Private foundations outnumber public counterparts

Updated: 2011-11-25 07:12

By He Dan (China Daily)

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BEIJING - For the first year ever, more private foundations are operating in China than public ones.

At the same time, those private foundations are finding that they lack the trained professionals and managers they need to function well, according to a recent research report.

At the Third China Private Foundation Forum on Thursday in Beijing, Beijing Normal University's school of social development and public policy released a report on the development of private foundations.

China Foundation Center, a non-governmental philanthropic information provider, said 1,324 private foundations are now operating in China, 131 more than the number of public foundations that are in existence.

Figures from the Ministry of Civil Affairs, meanwhile, show the number of private foundations increased from 253 in 2005 to 1,065 in 2010. During the same period, public foundations went from being 721 in number to being 1,078.

In 2010, private foundations' revenue increased to more than 10 billion yuan ($1.6 billion). That came mainly from donations, investments and government departments' grants.

The report also said public foundations are better at raising money than private ones. They brought in more than 27 billion yuan this past year.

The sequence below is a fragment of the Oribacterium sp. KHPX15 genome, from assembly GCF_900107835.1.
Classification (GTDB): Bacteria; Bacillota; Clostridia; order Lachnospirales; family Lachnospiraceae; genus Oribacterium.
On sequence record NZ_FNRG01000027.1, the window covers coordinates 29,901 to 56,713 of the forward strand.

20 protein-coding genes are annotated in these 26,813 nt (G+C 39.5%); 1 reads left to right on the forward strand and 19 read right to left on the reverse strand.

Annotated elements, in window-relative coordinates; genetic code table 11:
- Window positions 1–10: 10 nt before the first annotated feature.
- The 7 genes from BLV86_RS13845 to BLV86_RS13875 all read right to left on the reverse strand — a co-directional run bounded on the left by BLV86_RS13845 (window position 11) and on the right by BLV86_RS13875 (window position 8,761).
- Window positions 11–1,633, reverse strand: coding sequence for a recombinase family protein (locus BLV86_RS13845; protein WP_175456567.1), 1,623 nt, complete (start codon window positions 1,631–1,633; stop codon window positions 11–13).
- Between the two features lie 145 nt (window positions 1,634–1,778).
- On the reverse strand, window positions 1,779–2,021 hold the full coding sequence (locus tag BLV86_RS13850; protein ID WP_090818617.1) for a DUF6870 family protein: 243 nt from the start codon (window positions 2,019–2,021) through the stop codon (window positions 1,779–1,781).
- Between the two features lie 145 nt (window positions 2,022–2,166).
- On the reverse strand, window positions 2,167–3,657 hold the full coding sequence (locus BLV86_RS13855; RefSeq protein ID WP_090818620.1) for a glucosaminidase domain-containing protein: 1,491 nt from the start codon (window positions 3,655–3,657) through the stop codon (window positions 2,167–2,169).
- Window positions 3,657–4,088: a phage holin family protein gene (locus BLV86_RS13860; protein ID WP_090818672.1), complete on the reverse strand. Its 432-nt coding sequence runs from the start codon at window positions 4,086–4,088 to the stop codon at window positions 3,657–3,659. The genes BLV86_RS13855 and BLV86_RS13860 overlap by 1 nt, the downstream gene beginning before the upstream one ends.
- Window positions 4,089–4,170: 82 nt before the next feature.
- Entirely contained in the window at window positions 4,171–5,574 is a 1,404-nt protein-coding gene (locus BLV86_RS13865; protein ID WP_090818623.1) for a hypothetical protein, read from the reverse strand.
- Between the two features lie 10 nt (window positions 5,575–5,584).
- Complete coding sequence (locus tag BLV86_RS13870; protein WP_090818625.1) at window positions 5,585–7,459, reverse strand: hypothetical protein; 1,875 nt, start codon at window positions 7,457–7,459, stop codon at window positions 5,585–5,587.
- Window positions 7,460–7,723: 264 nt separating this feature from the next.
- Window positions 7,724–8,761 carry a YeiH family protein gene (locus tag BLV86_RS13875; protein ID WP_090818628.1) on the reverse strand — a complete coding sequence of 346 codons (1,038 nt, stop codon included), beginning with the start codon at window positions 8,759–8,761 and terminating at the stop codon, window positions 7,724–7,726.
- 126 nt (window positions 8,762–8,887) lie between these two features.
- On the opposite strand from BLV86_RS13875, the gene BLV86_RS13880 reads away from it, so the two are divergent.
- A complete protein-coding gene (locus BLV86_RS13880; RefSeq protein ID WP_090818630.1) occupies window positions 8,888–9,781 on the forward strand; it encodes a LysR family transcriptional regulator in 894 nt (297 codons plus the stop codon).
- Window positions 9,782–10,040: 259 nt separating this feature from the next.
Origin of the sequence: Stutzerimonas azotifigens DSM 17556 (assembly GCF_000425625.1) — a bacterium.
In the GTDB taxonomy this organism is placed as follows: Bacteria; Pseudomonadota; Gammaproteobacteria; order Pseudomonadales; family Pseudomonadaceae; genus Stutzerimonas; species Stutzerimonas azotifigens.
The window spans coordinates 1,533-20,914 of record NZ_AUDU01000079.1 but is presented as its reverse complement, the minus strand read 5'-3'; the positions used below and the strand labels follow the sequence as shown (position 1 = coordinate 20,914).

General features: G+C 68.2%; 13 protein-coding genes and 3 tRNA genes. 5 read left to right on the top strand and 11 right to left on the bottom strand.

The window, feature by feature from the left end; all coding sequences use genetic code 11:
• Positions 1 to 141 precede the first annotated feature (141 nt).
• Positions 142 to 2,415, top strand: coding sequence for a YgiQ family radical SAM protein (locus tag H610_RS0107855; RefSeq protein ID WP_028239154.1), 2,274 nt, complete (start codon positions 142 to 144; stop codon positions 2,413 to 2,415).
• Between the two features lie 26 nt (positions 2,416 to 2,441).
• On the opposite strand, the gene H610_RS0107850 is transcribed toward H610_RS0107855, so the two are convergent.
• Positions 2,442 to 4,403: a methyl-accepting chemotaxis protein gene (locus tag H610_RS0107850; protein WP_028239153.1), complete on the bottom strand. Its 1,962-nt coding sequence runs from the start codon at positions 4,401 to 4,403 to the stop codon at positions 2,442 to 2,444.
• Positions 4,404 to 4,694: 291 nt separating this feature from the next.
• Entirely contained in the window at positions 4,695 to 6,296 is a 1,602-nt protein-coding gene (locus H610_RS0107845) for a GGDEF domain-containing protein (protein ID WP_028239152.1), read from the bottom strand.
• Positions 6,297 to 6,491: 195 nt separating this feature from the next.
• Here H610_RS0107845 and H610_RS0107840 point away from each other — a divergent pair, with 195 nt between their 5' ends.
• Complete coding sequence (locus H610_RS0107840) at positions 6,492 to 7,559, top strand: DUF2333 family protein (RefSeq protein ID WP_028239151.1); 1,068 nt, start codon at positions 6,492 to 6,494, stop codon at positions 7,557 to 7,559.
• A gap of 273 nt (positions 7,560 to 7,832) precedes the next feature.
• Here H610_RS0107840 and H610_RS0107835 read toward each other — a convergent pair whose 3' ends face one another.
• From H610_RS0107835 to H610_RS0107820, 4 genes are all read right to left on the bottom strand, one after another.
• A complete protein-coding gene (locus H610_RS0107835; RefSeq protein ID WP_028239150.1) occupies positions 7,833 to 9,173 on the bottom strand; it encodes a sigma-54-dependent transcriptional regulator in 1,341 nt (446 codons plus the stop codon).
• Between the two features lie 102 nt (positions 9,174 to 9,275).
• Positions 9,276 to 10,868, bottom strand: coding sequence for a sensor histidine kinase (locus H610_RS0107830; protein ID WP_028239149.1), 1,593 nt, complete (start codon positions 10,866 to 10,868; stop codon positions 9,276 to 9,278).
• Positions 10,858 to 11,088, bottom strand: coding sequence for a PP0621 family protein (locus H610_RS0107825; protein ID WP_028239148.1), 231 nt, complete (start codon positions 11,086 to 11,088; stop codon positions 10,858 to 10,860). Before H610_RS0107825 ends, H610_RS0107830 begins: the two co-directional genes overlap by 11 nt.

China began placing charity foundations into two categories in 2004 after issuing its Regulations on Foundation Management.

In China, an individual, a corporation or an academic institution can set up a private foundation using a fund containing a minimum of 2 million yuan. Such foundations are forbidden from raising money from the public.

Private foundations have taken on larger roles in ensuring that money and supplies go to providing relief from disasters, alleviating poverty and protecting the environment, said Sun Weilin, a senior official in charge of the management of non-governmental organizations under the Ministry of Civil Affairs.

The government will continue to simplify the procedures a foundation must go through to be officially registered and introduce favorable tax policies and other incentives to make it easier for the organizations to expand. Private foundations still have difficulty meeting the public's increasing and diverse demands, Sun added.

The report said private foundations have fewer than three full-time employees on average and that their scarcity of qualified workers has impeded their development.

"We've recognized that a majority of private foundations rely heavily on volunteers and part-time workers, a situation that has placed a lot of obstacles before their ability to perform their daily tasks," said Tao Chuanjin, a Beijing Normal University professor and one of the two authors of the report.

Tao said the low pay found at private foundations has proved a large obstacle to their attempts to attract more professionals.

Regulations stipulate that charity foundations' administrative costs and their employees' payments should not exceed 10 percent of their total expenses in a fiscal year.

The report said most private foundations follow that principle strictly, sometimes over-rigidly, keeping those costs within 3 percent of their annual expenses.

In 2010, Horizon Research Consultancy Group published a survey that polled about 450 charities. It showed that 80 percent of the former employees of those organizations quit their jobs because they were receiving what they considered to be low salaries.

"Some foundations worry that high administrative costs will destroy their credibility," Tao said.

"But unreasonably low expenditures on management and on employees ruin their enthusiasm and willingness to stay in the field for a long time."